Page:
Shoreline management in King County, Washington
King County's beauty is no doubt characterized by its bounty of water bodies. King County has nearly 2,000 miles of shoreline along major lakes and rivers and Vashon-Maury Island. These shorelines provide habitat for fish and wildlife, places for public enjoyment and space for wide-ranging waterfront land uses.
2019 Shoreline Master Program Update
In fall 2018, King County will begin a periodic review of its Shoreline Master Program, as required by the Washington State Shoreline Management Act. This review will include evaluation of King County’s current shoreline regulations, development of recommended amendments, and adoption of the updated program in spring 2019. There will be public outreach and engagement throughout the process, including opportunities to comment on the update and the proposed amendments. More information about the program update, including the project schedule and opportunities for public involvement, will be posted shortly. In the meantime, if you have any questions about the update or would like to be added to the email distribution list, please contact Christine Jensen.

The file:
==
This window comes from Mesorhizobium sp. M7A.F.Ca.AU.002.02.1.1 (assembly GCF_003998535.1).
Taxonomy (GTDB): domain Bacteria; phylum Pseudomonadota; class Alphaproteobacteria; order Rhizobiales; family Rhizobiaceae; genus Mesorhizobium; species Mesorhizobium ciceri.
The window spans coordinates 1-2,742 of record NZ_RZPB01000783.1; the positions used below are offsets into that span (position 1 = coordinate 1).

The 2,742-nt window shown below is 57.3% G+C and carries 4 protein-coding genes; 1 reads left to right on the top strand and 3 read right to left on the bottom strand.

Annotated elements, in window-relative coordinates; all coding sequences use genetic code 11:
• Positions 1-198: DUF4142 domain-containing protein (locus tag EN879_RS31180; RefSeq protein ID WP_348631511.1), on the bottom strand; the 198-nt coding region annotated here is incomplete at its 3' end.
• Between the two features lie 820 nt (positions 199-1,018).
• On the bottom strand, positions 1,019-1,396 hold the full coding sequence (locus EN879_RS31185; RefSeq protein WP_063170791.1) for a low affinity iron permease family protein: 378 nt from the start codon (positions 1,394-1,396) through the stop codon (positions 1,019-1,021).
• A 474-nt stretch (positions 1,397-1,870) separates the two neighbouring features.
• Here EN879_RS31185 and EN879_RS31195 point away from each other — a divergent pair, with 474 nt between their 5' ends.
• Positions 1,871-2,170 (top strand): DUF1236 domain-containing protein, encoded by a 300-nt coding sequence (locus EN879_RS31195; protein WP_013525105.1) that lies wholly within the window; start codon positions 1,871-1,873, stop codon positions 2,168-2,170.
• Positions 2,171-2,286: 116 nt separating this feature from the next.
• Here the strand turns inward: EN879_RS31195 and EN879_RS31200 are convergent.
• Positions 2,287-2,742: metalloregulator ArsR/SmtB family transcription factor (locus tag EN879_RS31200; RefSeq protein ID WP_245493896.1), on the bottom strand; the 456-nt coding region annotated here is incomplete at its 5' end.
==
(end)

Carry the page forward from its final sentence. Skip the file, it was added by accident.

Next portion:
Shoreline Master Program
On January 14, 2013, the Washington Department of Ecology gave final approval to an update to King County’s Shoreline Master Program. The modified program is in effect as of January 28, 2013. The Shoreline Master Program consists of the following elements:
- Goals and Policies - Chapter 6 of the King County Comprehensive Plan.
- Development regulations – the majority of the new regulations have been incorporated into King County Code Chapter 21A.25.
- List of King County Shorelines (171 Kb pdf)
- Supplemental materials
About the Shoreline Master Program
- Fact sheets
- Shoreline ecology
- Public access and recreation
- Land use
- Shoreline history
- Example of historical change
- Glossary of terms
- Public survey findings
- Water and land services
- Greening your Shoreline
- Environmental indicators for King County shorelines
- King County watersheds
- Department of Permitting and Environmental Review
- Department of Natural Resources and Parks
- King County Parks and Recreation
News and announcements
Oct. 20, 2017
External article, Seattle Times
Report: Rising sea levels could flood Seattle-area homes by end of century